*Gets depressed and slumps off to bed*
     
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  10. Mike Kobernus
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    Mike Kobernus Contributing Member

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    I fully understand your pain. I sold a motorcycle to get my first book edited. Then I used all the money from that book to edit the second. Guess I will sell a kidney for book three.

    Writing is not about the money, because if it was, we would all be working McDonalds and making more per year. No, it is about creating something lasting. Something good. Something we can be proud of.

    That cannot be done without a good editor, in my opinion....
     
  11. DeadMoon
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    DeadMoon Contributing Member Contributor

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    I became so damn annoyed at a story I found about a GoFundMe type of page. It was more of a Patron type thing where people pledged X amount of dollars a month to "support" someone so they could pursue their art. That didn't annoy me but it was who was doing it that pissed me off. I am not going to go into names but I will say it was a person who already married to a successful celebrity and I bet had more money in the couch cushions then cost of us make in years of working. Point is... well I guess I do not have a point right now, I have had little coffee so far and I guess your post reminded me of that story...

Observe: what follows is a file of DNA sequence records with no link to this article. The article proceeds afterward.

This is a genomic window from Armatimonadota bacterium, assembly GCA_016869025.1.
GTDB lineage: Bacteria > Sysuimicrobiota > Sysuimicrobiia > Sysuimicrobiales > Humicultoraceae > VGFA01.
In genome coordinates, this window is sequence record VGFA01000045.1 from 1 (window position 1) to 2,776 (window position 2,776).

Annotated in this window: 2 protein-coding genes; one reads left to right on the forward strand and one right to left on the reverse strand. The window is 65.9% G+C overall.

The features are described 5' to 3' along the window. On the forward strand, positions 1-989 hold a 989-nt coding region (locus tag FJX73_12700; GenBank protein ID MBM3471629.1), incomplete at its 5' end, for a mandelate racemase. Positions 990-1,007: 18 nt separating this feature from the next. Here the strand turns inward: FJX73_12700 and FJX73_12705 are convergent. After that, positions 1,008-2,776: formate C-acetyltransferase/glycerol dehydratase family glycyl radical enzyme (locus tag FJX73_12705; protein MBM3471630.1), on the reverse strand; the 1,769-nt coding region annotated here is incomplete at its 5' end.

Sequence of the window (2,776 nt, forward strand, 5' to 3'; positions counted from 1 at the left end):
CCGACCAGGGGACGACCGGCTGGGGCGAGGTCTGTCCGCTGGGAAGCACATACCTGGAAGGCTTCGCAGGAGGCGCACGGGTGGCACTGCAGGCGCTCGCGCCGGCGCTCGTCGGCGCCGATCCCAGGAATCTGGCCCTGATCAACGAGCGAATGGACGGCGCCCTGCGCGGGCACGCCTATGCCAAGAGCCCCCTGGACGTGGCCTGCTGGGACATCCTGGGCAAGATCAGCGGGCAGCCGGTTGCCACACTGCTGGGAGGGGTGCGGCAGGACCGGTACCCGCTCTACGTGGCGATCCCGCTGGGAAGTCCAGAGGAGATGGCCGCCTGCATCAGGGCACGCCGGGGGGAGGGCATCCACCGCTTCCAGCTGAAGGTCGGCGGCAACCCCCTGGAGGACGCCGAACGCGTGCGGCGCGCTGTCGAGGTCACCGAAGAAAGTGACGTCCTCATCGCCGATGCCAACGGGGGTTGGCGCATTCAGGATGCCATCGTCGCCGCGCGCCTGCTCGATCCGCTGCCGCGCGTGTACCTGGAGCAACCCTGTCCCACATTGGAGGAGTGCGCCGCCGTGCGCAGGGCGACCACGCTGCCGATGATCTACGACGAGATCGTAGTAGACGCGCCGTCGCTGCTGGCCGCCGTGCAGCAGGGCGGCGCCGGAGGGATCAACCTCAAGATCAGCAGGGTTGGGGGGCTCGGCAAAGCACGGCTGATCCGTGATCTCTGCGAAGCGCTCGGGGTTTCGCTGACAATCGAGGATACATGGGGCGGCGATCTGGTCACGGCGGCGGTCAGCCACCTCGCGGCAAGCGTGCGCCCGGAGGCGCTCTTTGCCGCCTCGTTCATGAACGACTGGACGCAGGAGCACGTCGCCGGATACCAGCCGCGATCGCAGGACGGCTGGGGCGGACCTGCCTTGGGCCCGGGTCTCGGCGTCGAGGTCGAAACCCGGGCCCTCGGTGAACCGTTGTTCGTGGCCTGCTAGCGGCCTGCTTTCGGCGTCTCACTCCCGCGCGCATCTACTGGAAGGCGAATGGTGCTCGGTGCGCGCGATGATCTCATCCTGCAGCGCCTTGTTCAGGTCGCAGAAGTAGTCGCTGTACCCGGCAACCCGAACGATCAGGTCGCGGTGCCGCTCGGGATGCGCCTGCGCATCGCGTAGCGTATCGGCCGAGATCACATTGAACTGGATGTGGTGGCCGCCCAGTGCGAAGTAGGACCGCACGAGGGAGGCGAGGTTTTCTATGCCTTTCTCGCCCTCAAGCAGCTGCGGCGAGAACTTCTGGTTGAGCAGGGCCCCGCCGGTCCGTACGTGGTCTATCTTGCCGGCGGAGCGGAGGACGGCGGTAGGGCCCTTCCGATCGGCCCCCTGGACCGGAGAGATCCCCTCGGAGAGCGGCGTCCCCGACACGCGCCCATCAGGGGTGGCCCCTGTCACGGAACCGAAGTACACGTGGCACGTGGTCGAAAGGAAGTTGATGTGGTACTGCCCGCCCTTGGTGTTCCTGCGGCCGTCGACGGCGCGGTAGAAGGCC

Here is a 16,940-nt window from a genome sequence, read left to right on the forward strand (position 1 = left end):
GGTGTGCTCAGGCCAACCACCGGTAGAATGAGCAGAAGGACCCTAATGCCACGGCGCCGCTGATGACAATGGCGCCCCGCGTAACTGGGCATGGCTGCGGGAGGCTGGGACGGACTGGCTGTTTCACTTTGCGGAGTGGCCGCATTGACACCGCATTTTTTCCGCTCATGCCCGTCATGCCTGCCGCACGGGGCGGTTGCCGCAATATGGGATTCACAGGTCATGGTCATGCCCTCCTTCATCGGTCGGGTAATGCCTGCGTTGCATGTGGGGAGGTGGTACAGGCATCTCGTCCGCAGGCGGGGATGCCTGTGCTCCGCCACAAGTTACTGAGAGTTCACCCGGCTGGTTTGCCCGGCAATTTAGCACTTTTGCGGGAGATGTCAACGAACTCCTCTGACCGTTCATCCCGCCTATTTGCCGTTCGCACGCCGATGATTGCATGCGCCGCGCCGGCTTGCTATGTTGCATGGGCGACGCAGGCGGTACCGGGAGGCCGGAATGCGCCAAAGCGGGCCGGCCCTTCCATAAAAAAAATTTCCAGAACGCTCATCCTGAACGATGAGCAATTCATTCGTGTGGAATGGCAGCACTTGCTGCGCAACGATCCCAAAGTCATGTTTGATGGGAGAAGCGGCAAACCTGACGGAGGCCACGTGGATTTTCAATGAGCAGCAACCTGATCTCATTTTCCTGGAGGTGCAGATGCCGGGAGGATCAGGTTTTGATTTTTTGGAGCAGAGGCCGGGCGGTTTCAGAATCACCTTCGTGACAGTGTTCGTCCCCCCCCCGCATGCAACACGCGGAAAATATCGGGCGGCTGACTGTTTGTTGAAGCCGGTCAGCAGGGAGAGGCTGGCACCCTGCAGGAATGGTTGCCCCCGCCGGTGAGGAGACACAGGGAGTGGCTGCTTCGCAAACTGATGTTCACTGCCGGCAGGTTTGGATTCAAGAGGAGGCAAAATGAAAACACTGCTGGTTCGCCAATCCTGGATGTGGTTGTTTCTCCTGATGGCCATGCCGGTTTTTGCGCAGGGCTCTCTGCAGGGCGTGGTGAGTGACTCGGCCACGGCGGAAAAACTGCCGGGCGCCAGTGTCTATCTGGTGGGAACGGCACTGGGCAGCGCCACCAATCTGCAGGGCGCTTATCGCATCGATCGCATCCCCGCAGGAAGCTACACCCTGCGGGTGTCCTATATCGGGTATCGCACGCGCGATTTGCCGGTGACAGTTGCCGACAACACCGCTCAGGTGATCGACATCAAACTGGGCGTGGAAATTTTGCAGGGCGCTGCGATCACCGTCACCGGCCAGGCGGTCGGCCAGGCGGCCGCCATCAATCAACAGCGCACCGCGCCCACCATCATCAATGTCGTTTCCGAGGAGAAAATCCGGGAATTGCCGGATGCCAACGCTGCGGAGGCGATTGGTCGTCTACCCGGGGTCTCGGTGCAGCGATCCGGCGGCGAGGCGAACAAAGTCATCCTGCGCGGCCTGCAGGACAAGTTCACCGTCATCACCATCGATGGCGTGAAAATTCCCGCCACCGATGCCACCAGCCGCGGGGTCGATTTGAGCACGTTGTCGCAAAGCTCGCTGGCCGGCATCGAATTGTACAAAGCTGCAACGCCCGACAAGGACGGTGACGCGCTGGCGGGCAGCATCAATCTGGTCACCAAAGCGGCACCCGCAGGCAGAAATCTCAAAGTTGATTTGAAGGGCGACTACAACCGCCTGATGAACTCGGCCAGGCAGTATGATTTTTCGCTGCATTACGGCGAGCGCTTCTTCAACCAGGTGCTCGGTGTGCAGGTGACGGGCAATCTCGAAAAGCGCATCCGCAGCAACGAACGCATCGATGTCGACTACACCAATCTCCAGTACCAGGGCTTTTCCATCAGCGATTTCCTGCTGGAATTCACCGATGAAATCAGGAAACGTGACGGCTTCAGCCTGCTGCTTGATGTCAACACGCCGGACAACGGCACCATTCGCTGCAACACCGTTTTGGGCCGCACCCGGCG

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  12. Catrin Lewis
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    Catrin Lewis Contributing Member Contributor

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    And of course, you have to work hard to find that good editor.

    I have one professional editor, whom I met through another writers' forum, who checks in with me from time to time via Facebook PM to see if I can (finally) afford her services. Nice lady. Not pushy; she's just being a good businesswoman. She contacted me just yesterday and I answered no, not yet. But I got to thinking: her being nice and our having mutual friends isn't enough, is it? So this morning I went on her site and scanned the titles in her editorial/proofreading portfolio. Having picked one at random, I clicked over to Amazon.com to check out its Look Inside offering. And oh, dear. Right there in the Prologue and first chapter is some very bizarre punctuation. And we have the POV character, who's supposed to be an A-student, saying she "had went" somewhere. Not to mention the novel boasted(?) what I regard as some pretty cheesy prose. And bad/inadequate research. Oh, my. O dear. And this sweet wanna-be-my-editor had missed it all.